Biotechnology Letters

, 33:1705

Recent advances in understanding the structure, function, and biotechnological usefulness of the hemoglobin from the bacterium Vitreoscilla

  • Benjamin C. Stark
  • Kanak L. Dikshit
  • Krishna R. Pagilla
Review

DOI: 10.1007/s10529-011-0621-9

Cite this article as:
Stark, B.C., Dikshit, K.L. & Pagilla, K.R. Biotechnol Lett (2011) 33: 1705. doi:10.1007/s10529-011-0621-9

Abstract

The hemoglobin from the bacterium Vitreoscilla (VHb) is the first microbial hemoglobin that was conclusively identified as such (in 1986). It has been extensively studied with respect to its ligand binding properties and mechanisms, structure, biochemical functions, and the mechanisms by which its expression is controlled. In addition, cloning of its gene (vgb) into a variety of heterologous hosts has proved that its expression results substantial increases in production of a variety of useful products and ability to degrade potentially harmful compounds. Recent studies (since 2005) have added significant knowledge to all of these areas and shown the broad range of biotechnological applications in which VHb can have a positive effect.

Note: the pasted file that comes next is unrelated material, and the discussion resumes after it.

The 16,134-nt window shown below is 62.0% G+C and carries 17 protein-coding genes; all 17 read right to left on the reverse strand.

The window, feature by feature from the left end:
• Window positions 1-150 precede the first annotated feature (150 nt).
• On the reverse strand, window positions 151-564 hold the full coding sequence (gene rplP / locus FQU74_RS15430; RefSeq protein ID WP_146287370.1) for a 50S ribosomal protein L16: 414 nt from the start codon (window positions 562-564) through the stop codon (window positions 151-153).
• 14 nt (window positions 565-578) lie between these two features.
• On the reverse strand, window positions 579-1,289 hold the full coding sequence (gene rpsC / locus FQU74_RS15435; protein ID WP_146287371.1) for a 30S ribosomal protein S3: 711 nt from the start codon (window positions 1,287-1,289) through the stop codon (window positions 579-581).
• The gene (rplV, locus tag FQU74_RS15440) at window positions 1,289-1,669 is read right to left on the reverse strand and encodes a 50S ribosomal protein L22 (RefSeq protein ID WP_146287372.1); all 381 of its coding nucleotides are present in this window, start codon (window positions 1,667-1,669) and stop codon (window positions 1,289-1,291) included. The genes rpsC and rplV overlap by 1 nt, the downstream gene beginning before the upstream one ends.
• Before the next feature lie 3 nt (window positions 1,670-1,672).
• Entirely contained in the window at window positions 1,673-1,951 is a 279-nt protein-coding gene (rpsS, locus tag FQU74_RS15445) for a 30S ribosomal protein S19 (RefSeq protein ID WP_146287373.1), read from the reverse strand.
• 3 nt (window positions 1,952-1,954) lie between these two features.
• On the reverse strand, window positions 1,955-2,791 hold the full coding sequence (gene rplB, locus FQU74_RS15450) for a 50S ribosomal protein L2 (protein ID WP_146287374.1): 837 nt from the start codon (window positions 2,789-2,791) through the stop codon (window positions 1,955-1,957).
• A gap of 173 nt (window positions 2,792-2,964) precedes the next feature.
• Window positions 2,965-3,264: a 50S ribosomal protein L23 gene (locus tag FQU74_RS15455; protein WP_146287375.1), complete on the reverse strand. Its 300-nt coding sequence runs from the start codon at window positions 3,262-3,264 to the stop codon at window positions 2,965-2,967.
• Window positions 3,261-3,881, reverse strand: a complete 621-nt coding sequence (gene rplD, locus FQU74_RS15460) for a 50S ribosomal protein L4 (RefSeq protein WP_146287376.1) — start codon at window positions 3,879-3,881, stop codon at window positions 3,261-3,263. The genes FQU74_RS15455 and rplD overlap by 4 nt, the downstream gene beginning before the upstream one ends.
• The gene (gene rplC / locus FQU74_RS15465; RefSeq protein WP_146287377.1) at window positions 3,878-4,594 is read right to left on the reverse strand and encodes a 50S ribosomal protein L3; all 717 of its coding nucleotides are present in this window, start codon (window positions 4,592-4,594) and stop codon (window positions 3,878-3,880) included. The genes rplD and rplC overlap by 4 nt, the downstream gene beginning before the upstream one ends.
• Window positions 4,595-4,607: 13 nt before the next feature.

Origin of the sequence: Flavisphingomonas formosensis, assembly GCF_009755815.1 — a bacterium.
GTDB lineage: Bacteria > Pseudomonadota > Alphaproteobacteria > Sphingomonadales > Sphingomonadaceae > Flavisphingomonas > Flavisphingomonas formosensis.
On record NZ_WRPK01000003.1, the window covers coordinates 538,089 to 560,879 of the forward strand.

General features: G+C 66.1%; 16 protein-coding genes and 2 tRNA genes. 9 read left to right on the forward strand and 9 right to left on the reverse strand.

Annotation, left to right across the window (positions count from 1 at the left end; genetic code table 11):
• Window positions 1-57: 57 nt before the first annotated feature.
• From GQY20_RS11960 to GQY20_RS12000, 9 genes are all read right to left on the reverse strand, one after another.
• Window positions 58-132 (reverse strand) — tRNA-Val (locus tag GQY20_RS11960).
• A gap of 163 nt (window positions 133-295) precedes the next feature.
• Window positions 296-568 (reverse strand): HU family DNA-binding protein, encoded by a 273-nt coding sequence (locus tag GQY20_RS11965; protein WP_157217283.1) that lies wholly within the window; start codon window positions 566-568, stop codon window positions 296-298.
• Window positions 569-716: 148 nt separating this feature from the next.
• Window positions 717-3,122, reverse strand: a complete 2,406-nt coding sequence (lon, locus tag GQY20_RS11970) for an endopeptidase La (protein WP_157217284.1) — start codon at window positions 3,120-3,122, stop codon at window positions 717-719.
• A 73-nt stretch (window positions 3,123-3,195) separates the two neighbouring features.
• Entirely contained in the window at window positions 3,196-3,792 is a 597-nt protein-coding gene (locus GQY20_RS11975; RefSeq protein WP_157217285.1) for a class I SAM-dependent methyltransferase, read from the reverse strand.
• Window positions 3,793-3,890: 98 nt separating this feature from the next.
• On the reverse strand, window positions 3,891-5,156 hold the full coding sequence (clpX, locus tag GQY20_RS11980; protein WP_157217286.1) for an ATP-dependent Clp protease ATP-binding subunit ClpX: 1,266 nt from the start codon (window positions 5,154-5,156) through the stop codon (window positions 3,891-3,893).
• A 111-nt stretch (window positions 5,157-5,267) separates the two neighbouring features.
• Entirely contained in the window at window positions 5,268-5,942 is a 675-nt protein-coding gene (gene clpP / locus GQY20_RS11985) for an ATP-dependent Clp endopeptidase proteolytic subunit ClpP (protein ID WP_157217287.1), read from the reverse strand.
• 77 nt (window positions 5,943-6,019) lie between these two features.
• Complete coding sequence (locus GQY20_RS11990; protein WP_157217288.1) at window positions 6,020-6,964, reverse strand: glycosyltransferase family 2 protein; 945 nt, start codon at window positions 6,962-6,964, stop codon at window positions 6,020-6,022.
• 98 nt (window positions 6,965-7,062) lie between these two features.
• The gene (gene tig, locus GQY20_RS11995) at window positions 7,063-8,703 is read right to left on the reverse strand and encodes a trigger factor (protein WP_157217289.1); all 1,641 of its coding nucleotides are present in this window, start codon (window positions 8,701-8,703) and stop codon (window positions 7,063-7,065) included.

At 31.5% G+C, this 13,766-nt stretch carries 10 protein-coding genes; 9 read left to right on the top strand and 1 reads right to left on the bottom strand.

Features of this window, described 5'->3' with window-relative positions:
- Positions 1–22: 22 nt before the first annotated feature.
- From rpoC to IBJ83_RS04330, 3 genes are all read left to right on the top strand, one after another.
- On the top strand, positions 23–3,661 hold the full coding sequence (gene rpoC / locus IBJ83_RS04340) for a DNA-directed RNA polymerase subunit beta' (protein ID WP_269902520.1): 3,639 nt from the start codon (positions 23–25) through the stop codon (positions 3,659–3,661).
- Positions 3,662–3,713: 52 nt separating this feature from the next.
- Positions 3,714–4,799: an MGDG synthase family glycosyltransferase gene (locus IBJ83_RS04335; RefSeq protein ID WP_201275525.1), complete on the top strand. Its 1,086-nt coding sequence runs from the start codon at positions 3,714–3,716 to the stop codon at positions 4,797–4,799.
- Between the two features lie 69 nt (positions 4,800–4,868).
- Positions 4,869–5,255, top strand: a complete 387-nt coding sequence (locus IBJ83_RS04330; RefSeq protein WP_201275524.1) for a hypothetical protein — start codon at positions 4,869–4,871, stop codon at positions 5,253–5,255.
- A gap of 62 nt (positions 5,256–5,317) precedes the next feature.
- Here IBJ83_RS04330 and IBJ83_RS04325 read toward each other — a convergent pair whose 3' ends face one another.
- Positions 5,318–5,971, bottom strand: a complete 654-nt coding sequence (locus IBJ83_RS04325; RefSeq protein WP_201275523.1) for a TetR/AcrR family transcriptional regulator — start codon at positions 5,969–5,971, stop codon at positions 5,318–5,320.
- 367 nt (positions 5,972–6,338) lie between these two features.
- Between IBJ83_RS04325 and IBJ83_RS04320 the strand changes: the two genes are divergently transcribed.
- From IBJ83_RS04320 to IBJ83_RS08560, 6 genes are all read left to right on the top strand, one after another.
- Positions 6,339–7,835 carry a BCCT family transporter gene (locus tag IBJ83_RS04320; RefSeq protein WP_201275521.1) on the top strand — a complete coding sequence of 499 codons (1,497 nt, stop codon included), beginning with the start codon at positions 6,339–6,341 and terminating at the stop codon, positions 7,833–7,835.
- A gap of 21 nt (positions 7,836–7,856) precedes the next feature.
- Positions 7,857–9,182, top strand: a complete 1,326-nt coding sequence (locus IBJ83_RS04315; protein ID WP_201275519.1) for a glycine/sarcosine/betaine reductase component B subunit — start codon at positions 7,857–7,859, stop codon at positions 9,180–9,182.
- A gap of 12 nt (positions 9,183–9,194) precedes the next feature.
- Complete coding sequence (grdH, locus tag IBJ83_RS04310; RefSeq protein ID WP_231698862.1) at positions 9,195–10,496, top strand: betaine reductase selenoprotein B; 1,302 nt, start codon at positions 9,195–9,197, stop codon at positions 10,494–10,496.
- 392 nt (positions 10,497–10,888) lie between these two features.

Keywords

Bioremediation enhancementEnhancement of bioproduct productionOxygen binding and deliveryOxygen sensingVitreoscilla hemoglobin

Abbreviations

CaMV

Caulifower mosaic virus

Crp

Catabolite repressor transcription regulator

2-CBA

2-Chlorobenzoic acid

2,4-DNT

2,4-Dinitrotoluene

Fnr

Fumarate nitrate reductase transcription regulator

Hb

Hemoglobin

VHb

Vitreoscilla hemoglobin

Vgb

Vitreoscilla hemoglobin gene

Copyright information

© Springer Science+Business Media B.V. 2011

Authors and Affiliations

  • Benjamin C. Stark
    • 1
  • Kanak L. Dikshit
    • 2
  • Krishna R. Pagilla
    • 3
  1. 1.Biology Division, Department of Biological, Chemical, and Physical SciencesIllinois Institute of TechnologyChicagoUSA
  2. 2.Institute of Microbial TechnologyChandigarhIndia
  3. 3.Department of Civil, Architectural, and Environmental EngineeringIllinois Institute of TechnologyChicagoUSA